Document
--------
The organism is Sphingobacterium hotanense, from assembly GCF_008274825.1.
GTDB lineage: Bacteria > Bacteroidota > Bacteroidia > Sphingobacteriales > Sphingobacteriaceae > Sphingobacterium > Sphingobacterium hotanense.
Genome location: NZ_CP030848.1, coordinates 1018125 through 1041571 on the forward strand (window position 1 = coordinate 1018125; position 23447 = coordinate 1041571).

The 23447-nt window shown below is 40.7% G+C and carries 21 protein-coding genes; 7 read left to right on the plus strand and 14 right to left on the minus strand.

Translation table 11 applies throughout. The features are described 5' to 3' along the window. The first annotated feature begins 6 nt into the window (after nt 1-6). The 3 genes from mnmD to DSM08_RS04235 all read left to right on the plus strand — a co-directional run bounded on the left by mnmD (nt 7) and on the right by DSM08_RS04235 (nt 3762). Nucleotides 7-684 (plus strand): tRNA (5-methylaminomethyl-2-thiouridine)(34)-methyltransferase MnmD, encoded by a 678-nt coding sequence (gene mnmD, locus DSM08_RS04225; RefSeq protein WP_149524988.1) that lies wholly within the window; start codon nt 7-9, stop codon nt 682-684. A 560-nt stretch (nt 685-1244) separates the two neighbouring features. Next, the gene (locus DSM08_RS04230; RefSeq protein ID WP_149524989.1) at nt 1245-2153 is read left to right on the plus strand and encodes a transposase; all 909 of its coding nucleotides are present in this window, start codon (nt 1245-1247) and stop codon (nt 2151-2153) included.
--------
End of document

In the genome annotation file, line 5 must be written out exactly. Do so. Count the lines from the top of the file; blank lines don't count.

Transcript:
Translation table 11 applies throughout. The features are described 5' to 3' along the window. The first annotated feature begins 6 nt into the window (after nt 1-6). The 3 genes from mnmD to DSM08_RS04235 all read left to right on the plus strand — a co-directional run bounded on the left by mnmD (nt 7) and on the right by DSM08_RS04235 (nt 3762). Nucleotides 7-684 (plus strand): tRNA (5-methylaminomethyl-2-thiouridine)(34)-methyltransferase MnmD, encoded by a 678-nt coding sequence (gene mnmD, locus DSM08_RS04225; RefSeq protein WP_149524988.1) that lies wholly within the window; start codon nt 7-9, stop codon nt 682-684. A 560-nt stretch (nt 685-1244) separates the two neighbouring features. Next, the gene (locus DSM08_RS04230; RefSeq protein ID WP_149524989.1) at nt 1245-2153 is read left to right on the plus strand and encodes a transposase; all 909 of its coding nucleotides are present in this window, start codon (nt 1245-1247) and stop codon (nt 2151-2153) included.